Margaret Lentz (1822-1903), The Seasons and the Sundays, 52 Ancestors #124

Margaret Elizabeth Lentz was born on December 31, 1822, New Year’s Eve, in Pennsylvania, probably in Cumberland County near Shippensburg, to Jacob Lentz and Johanna Fridrica Ruhle or Reuhle. Her mother went by the name Fredericka for her entire lifetime, with … Continue reading

Jacob Lentz (1783-1870), Shipwrecked, 52 Ancestors #121

This article took not months, but years to prepare. I have written and rewritten the story of Jacob several times now, and even yet this week while preparing the final draft, I made new discoveries as additional records have come on-line.  We … Continue reading

Barbara Drechsel (1848-1930), The Kirsch House, Turtle Soup and Lace, 52 Ancestors #110

Barbara Drechsel’s story begins with a mystery. Who is this beautiful young woman?  Is it Barbara? Let this be a lesson – write on the back of every photograph you own, preferably in pencil – but do it one way … Continue reading

Nora Kirsch (1866-1949), Quilter Extraordinaire!, 52 Ancestors #92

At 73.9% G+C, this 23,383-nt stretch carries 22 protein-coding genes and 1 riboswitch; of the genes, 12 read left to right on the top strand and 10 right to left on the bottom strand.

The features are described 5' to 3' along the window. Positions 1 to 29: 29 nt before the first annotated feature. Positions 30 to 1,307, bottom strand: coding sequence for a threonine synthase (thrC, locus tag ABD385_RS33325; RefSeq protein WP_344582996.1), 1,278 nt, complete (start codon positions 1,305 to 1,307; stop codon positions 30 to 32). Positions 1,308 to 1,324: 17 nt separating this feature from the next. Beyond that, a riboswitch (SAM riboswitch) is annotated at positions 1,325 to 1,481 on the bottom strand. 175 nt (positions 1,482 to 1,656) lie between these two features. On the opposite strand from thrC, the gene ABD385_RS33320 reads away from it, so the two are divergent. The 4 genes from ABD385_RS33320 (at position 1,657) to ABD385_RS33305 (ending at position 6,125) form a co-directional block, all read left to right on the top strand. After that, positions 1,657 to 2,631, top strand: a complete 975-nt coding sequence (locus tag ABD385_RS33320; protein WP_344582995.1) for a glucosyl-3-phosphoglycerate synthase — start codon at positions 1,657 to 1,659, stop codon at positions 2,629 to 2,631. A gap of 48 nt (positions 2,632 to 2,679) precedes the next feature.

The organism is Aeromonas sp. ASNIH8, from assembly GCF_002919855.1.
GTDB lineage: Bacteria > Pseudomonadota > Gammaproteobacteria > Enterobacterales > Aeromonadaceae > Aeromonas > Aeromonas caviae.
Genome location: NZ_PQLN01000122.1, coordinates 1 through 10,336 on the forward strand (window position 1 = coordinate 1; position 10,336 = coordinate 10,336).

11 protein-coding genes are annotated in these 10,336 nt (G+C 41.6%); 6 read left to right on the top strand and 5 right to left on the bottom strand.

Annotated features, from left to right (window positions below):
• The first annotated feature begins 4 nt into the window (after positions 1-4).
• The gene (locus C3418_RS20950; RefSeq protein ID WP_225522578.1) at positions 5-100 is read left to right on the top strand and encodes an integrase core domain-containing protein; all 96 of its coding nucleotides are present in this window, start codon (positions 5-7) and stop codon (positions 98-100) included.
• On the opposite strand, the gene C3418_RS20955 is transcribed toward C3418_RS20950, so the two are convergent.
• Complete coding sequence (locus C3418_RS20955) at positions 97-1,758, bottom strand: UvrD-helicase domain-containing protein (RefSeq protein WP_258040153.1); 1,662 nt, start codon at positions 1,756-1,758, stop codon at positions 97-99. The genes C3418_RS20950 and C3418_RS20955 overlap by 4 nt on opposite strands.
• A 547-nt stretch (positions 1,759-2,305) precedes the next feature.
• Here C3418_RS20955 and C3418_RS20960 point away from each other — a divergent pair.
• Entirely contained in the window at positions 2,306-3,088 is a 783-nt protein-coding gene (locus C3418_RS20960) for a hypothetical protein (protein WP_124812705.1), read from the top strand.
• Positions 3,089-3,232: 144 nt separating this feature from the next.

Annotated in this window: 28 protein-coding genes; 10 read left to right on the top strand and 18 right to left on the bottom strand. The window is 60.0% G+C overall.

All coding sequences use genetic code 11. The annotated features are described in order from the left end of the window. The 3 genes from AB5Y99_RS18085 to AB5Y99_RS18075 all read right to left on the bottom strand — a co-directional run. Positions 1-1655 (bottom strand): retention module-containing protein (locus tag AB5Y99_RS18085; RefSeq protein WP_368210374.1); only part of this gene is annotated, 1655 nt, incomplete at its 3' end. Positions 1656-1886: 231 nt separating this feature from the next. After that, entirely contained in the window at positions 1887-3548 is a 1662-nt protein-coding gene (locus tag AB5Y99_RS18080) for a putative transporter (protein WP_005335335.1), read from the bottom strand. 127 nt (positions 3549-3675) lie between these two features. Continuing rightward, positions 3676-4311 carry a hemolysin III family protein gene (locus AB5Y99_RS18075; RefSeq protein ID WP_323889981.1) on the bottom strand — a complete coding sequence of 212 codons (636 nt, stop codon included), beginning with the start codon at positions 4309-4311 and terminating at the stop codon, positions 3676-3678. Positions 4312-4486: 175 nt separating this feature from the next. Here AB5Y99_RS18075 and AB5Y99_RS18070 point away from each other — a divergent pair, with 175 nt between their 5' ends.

Nora Kirsch on a motorcycle with 3 of her daughters, Eloise, Mildred, Nora and Edith, my grandmother.  These women were always up to some sort of mischief!  I come by it honestly!!! Nora, or actually, Elnora or Ellenora Kirsch lived … Continue reading

Autosomal DNA Testing 101 – What Now?

When I first started this blog, my goal was to provide explanations and examples of genetic genealogy topics so that there would be fewer questions and easier answers. That sounded like a great idea, but the reality of the situation … Continue reading

A Study Utilizing Small Segment Matching

There has been quite a bit of discussion in the last several weeks, both pro and con, about how to use small matching DNA segments in genetic genealogy.  A couple of people are even of the opinion that small segments can’t be used at all, ever.  … Continue reading

Lazarus – Putting Humpty Dumpty Back Together Again

Recently, GedMatch introduced a tool, Lazarus, to figuratively raise the dead by combining the DNA of descendants, siblings and other relatives of long-dead ancestors to recreate their genome.  Kind of like piecing Humpty Dumpty back together again. Blaine Bettinger wrote about using … Continue reading

Just One Cousin

Recently, someone wrote to me and said that they thought the autosomal DNA matching between groups of family members was wonderful, but they have “just one first cousin” and feel left out.  So, I decided to see what could be … Continue reading